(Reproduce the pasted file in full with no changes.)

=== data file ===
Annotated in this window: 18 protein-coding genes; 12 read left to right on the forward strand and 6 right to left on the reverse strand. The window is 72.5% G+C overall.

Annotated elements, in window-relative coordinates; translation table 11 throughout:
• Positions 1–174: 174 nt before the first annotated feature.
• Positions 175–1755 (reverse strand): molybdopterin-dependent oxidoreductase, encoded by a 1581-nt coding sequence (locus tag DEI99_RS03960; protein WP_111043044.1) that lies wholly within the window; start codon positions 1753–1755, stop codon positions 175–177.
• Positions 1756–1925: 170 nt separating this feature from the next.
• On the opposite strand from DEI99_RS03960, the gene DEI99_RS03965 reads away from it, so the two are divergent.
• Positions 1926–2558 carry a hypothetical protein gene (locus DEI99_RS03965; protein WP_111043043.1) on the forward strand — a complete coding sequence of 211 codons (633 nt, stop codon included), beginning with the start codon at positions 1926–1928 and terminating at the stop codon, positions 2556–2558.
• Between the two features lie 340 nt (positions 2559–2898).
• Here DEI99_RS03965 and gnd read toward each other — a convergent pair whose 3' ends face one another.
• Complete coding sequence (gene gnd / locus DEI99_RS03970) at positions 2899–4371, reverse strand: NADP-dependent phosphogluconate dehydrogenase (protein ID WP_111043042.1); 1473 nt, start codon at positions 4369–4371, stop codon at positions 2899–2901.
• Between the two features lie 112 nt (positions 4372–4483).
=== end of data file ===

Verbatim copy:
Annotated in this window: 18 protein-coding genes; 12 read left to right on the forward strand and 6 right to left on the reverse strand. The window is 72.5% G+C overall.

Annotated elements, in window-relative coordinates; translation table 11 throughout:
• Positions 1–174: 174 nt before the first annotated feature.
• Positions 175–1755 (reverse strand): molybdopterin-dependent oxidoreductase, encoded by a 1581-nt coding sequence (locus tag DEI99_RS03960; protein WP_111043044.1) that lies wholly within the window; start codon positions 1753–1755, stop codon positions 175–177.
• Positions 1756–1925: 170 nt separating this feature from the next.
• On the opposite strand from DEI99_RS03960, the gene DEI99_RS03965 reads away from it, so the two are divergent.
• Positions 1926–2558 carry a hypothetical protein gene (locus DEI99_RS03965; protein WP_111043043.1) on the forward strand — a complete coding sequence of 211 codons (633 nt, stop codon included), beginning with the start codon at positions 1926–1928 and terminating at the stop codon, positions 2556–2558.
• Between the two features lie 340 nt (positions 2559–2898).
• Here DEI99_RS03965 and gnd read toward each other — a convergent pair whose 3' ends face one another.
• Complete coding sequence (gene gnd / locus DEI99_RS03970) at positions 2899–4371, reverse strand: NADP-dependent phosphogluconate dehydrogenase (protein ID WP_111043042.1); 1473 nt, start codon at positions 4369–4371, stop codon at positions 2899–2901.
• Between the two features lie 112 nt (positions 4372–4483).